Key info
Wheelchair accessible
Additional info

Getting There

  • Metro: Line A, stations Ottaviano – S.Pietro-Musei Vaticani or Cipro (from either station it’s a 10-minute walk
  • Tram: 19, Piazza del Risorgimento (5-minute walk)
  • Bus: Line 49 stops in front of the Museums Entrance. 32, 81 or 982, Piazza del Risorgimento, end of the line (5-minute walk). 492 or 990, Via Leone IV / Via degli Scipioni (5-minute walk)
  • Car: Paid parking on Viale Vaticano

Get to know Rome


Public Transport

Rome’s metro is laid out in a north-south, east-west cross, and they intersect at Termini Station. They’re quite handy if you’re staying near a stop, but if not… well, get to know the buses.

The system can seem complex at first, but routes are laid out in an easy-to-understand manner at stops. Buses are frequent, but subject to the low-level chaos that is Roman traffic!

Transit tickets are valid across all modes of public transport and readily available at vending machines at metro stations, major bus stops and at some bars and tobacconists. Don’t forget to validate them after boarding the bus!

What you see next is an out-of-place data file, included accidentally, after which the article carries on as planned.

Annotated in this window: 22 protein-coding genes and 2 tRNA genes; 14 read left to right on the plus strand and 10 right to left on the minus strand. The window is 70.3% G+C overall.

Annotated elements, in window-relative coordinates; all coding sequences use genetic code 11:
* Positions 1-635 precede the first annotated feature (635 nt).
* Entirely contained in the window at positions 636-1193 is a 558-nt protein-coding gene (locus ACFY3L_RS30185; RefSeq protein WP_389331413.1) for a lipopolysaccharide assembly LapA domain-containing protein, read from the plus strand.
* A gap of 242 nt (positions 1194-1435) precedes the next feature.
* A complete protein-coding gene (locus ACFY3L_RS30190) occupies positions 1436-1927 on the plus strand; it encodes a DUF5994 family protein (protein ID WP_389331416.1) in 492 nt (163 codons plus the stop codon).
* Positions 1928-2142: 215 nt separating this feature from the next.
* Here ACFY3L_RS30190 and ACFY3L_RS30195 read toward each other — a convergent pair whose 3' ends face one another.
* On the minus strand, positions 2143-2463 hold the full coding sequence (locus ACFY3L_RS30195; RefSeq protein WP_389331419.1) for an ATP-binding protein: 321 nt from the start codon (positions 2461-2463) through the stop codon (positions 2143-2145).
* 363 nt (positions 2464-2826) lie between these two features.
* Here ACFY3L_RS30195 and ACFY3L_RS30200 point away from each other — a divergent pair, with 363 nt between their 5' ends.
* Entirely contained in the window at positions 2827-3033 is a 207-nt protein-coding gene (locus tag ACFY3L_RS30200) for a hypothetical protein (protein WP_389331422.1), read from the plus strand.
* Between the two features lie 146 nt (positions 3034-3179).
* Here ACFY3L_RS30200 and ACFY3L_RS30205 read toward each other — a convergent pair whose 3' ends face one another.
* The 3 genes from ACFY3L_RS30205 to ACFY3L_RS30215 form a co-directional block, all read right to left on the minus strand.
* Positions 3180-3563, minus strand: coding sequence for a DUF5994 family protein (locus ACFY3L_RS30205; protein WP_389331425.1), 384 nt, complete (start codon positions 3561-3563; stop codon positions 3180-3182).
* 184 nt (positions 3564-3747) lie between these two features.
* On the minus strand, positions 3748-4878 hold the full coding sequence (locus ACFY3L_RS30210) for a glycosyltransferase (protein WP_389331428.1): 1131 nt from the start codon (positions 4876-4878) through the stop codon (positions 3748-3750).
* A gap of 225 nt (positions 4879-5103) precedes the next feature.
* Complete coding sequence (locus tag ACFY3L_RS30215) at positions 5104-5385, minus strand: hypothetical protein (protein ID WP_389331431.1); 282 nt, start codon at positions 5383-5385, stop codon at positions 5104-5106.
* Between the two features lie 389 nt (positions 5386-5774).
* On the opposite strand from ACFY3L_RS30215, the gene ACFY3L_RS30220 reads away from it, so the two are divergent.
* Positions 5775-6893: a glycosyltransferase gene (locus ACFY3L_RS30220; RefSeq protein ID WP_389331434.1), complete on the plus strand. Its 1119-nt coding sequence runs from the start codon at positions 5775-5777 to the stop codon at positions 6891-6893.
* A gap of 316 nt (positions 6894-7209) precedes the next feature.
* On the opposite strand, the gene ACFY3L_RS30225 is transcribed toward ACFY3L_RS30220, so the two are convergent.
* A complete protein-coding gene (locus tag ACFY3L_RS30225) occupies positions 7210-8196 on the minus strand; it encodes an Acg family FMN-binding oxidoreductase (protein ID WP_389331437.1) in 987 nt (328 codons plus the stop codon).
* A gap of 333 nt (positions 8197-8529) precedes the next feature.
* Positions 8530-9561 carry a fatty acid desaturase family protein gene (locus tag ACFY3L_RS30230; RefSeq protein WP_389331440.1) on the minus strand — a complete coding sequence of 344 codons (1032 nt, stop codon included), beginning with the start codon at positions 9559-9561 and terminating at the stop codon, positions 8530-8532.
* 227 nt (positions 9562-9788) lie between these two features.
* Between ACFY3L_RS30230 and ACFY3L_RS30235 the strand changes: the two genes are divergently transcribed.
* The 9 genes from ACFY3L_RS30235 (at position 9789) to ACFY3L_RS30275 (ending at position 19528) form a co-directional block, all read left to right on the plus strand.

Rome has a Mediterranean climate. Summers are hot and dry. Don’t forget to pack sunscreen and hats too. If you happen to have a hand fan, throw that in too. Winters are cool, and it can even get a little cold – though it is still a Mediterranean climate. The mid-seasons of spring and fall tend to be pleasant and balmy, and are perfect times for al fresco dining in short-sleeved shirts.

Rome doesn’t tend to get a lot of rain, but when it does it can be torrential. Check the weather report in the morning, just to be safe. Also, note that the plentiful fountains around town are fed by the aqueducts. Bring a water bottle and fill it up with the free, spring-fed cool water.

La Dolce Vita

This phrase (literally: “the sweet life”) entered English parlance when the classic film of the same name debuted in 1960, and fans of Federico Fellini’s film took to using it. But even before then, it’s been a part of Italian lingo. It refers not just to an enjoyment of life, but to actively savoringthe lived experience. It’s worth using your time in the Eternal City to really get to understand the concept. Make like a local and go for a passeggiata (stroll) in the evening air after your meal. Sip a morning cappuccino with friends at a table on the sidewalk. Get an extra scoop of gelato at the gelateria. Open a second bottle of Chianti. And of course: throw a coin in the Trevi to ensure your return to the Eternal City.